@ALLEMS - not all those who would use private medical care would have contributed to the pot. what about children? and what about those who could not afford the premiums? how would they access health/hospital care?

Also let's not forget that the private sector's raison d'etre is to make a profit. So........why would the private sector be interested in taking on those with chronic medical conditions? What would the situation be, say, for a child born with a genetic condition that would take a lot of money to cure/stabilise?

And do you really think that having to pay for medical care would stop people from having large families? They might not use hospitals and gps etc but that wouldn't necessarily mean they wouldn't have large families.

Just been listening to the news. They used the expression NHS England. Didn't mention any other country in the UK. 

Lynne
Lynne
07 Jul 2014 11:25

and on this issue of the English taxpayers subsidising Wales, Scotland and N.I.. Have a read of this - it is part of an article published in The Guardian earlier this year.

 

"...........A giant sucking sound can be heard in the UK today: the sound of public money and private wealth being sucked down south to London. The result is the emasculation not just of Scotland, but of Newcastle, Oldham, the Midlands, and countless other places not featured on the Circle line.

The Kelvin MacKenzies of this world would have you believe that the rest of the country is subsidised by the capital. It's quite the opposite. Stroll around the centre of London: the place is a building site, full of public works. The Thames Tideway. The Channel Tunnel Rail Link. Crossrail, set to be the biggest construction project in Europe. All this building and jobs are being bankrolled by the rest of the country, yet the benefits go to London businesses. At the end of 2011, the IPPR North thinktank totted up all the government's spending on transport projects up till 2015. Londoners enjoyed public investment of £2,731 per head, far outstripping any other region. The north-east received a measly £5 per head.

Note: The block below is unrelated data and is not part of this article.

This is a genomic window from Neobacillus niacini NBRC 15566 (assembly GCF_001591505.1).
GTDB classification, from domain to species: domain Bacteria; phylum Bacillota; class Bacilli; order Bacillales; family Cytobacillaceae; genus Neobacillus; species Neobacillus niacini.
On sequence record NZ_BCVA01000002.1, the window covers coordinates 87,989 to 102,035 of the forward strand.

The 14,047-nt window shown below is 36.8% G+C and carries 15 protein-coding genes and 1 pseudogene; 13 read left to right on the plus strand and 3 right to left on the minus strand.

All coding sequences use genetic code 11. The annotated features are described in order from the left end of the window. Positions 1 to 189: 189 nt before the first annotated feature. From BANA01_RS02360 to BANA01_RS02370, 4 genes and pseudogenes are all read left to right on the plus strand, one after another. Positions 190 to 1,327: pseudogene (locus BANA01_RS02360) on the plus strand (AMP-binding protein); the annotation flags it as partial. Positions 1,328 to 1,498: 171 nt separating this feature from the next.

The further out you look, the worse the trend becomes. When Howard Davies and his official commission reports on expanding Britain's airports, it could recommend building more capacity outside London and the south-east – but I'll bet you a 747 it doesn't. Then there is HS2, sold to the public as giving more economic opportunity to the Midlands and the north-west. Much more likely, as John Tomaney, professor of urban planning at University College London warns, is that "it will turn Birmingham into a suburb of London".

Every so often, the mask of a member of the establishment slips and they admit that spending is skewed towards the M25. But, the argument goes, Londoners are worth it. Remember Boris Johnson's declaration of 2012: "A pound spent in Croydon is of far more value to the country than a pound spent in Strathclyde." London is where the big-boy jobs are, runs this line – and the companies who create them.

Except that this ignores how the rest of the UK pays for London to enjoy that wealth. Take the public-private partnerships and PFIs used from John Major onwards to build and run hospitals, schools and transport services. Adam Leaver, at Manchester Business School, looked at 657 UK companies involved in PFI/PPP deals between 2004 and 2012. Of all these schools and other public facilities being laid on across the country, 75% of the firms operated out of London and the south-east; 83% of the revenue went to one corner of the UK.

Take St Mary's Hospital, Manchester, part of a £500m redevelopment project in that city of health facilities. The shareholders: all from London or Kent. The various legal and financial advisors: all from within the M25. Of the five contractors, only one is from Manchester.

This is no longer north v south: it's the rest of the country versus a small elite in London, on which is lavished a surplus of political attention, public funds and opportunities. Say the floods devastated not Somerset, but turned Surrey into paddy fields: can you imagine Owen Paterson waiting weeks to roll up in his smart city shoes? Count up the senior civil servant jobs outside the capital – go ahead, use all the fingers of one hand to do so. .........."

1 Agree
Purrrrrfect
Purrrrrfect